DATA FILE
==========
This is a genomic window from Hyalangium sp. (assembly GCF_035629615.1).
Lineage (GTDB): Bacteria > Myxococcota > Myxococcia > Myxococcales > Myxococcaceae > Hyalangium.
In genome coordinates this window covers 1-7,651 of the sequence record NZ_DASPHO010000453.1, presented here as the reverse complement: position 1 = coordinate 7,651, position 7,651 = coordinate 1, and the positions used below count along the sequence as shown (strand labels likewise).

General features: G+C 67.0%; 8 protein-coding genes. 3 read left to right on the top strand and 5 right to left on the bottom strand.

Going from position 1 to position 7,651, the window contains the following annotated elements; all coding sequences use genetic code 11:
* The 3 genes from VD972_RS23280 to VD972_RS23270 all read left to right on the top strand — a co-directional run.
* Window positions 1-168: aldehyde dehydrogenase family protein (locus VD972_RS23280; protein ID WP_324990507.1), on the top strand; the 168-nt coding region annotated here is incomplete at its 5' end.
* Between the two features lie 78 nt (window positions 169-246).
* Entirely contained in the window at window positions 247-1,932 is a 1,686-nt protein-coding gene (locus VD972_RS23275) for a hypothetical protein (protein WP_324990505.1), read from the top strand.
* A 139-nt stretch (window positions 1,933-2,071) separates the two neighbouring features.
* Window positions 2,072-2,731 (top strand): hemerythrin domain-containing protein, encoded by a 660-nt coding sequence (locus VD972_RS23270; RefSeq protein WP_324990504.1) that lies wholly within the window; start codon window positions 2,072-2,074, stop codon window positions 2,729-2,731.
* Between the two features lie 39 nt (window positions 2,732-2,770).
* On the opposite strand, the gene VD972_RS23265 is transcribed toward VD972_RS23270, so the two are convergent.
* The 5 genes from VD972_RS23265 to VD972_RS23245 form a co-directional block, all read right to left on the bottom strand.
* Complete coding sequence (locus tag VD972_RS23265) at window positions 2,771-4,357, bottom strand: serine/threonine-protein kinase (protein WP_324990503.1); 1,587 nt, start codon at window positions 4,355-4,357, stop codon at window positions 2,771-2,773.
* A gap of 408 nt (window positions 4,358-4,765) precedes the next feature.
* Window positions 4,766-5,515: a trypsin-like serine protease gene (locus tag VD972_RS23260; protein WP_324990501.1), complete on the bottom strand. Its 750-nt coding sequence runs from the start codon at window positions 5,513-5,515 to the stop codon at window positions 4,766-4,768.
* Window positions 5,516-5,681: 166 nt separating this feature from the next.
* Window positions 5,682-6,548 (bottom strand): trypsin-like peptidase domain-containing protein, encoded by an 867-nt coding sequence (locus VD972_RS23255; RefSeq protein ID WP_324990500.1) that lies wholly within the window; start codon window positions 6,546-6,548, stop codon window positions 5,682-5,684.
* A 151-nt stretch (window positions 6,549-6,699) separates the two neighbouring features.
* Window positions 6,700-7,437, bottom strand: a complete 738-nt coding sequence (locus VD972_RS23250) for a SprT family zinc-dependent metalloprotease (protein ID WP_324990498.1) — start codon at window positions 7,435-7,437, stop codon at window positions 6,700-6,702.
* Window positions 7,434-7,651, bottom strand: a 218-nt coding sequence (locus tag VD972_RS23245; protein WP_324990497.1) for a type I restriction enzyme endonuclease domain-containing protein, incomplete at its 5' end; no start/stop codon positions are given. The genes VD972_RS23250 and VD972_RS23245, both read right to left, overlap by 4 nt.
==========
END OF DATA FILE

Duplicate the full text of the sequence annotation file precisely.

This is a genomic window from Hyalangium sp. (assembly GCF_035629615.1).
Lineage (GTDB): Bacteria > Myxococcota > Myxococcia > Myxococcales > Myxococcaceae > Hyalangium.
In genome coordinates this window covers 1-7,651 of the sequence record NZ_DASPHO010000453.1, presented here as the reverse complement: position 1 = coordinate 7,651, position 7,651 = coordinate 1, and the positions used below count along the sequence as shown (strand labels likewise).

General features: G+C 67.0%; 8 protein-coding genes. 3 read left to right on the top strand and 5 right to left on the bottom strand.

Going from position 1 to position 7,651, the window contains the following annotated elements; all coding sequences use genetic code 11:
* The 3 genes from VD972_RS23280 to VD972_RS23270 all read left to right on the top strand — a co-directional run.
* Window positions 1-168: aldehyde dehydrogenase family protein (locus VD972_RS23280; protein ID WP_324990507.1), on the top strand; the 168-nt coding region annotated here is incomplete at its 5' end.
* Between the two features lie 78 nt (window positions 169-246).
* Entirely contained in the window at window positions 247-1,932 is a 1,686-nt protein-coding gene (locus VD972_RS23275) for a hypothetical protein (protein WP_324990505.1), read from the top strand.
* A 139-nt stretch (window positions 1,933-2,071) separates the two neighbouring features.
* Window positions 2,072-2,731 (top strand): hemerythrin domain-containing protein, encoded by a 660-nt coding sequence (locus VD972_RS23270; RefSeq protein WP_324990504.1) that lies wholly within the window; start codon window positions 2,072-2,074, stop codon window positions 2,729-2,731.
* Between the two features lie 39 nt (window positions 2,732-2,770).
* On the opposite strand, the gene VD972_RS23265 is transcribed toward VD972_RS23270, so the two are convergent.
* The 5 genes from VD972_RS23265 to VD972_RS23245 form a co-directional block, all read right to left on the bottom strand.
* Complete coding sequence (locus tag VD972_RS23265) at window positions 2,771-4,357, bottom strand: serine/threonine-protein kinase (protein WP_324990503.1); 1,587 nt, start codon at window positions 4,355-4,357, stop codon at window positions 2,771-2,773.
* A gap of 408 nt (window positions 4,358-4,765) precedes the next feature.
* Window positions 4,766-5,515: a trypsin-like serine protease gene (locus tag VD972_RS23260; protein WP_324990501.1), complete on the bottom strand. Its 750-nt coding sequence runs from the start codon at window positions 5,513-5,515 to the stop codon at window positions 4,766-4,768.
* Window positions 5,516-5,681: 166 nt separating this feature from the next.
* Window positions 5,682-6,548 (bottom strand): trypsin-like peptidase domain-containing protein, encoded by an 867-nt coding sequence (locus VD972_RS23255; RefSeq protein ID WP_324990500.1) that lies wholly within the window; start codon window positions 6,546-6,548, stop codon window positions 5,682-5,684.
* A 151-nt stretch (window positions 6,549-6,699) separates the two neighbouring features.
* Window positions 6,700-7,437, bottom strand: a complete 738-nt coding sequence (locus VD972_RS23250) for a SprT family zinc-dependent metalloprotease (protein ID WP_324990498.1) — start codon at window positions 7,435-7,437, stop codon at window positions 6,700-6,702.
* Window positions 7,434-7,651, bottom strand: a 218-nt coding sequence (locus tag VD972_RS23245; protein WP_324990497.1) for a type I restriction enzyme endonuclease domain-containing protein, incomplete at its 5' end; no start/stop codon positions are given. The genes VD972_RS23250 and VD972_RS23245, both read right to left, overlap by 4 nt.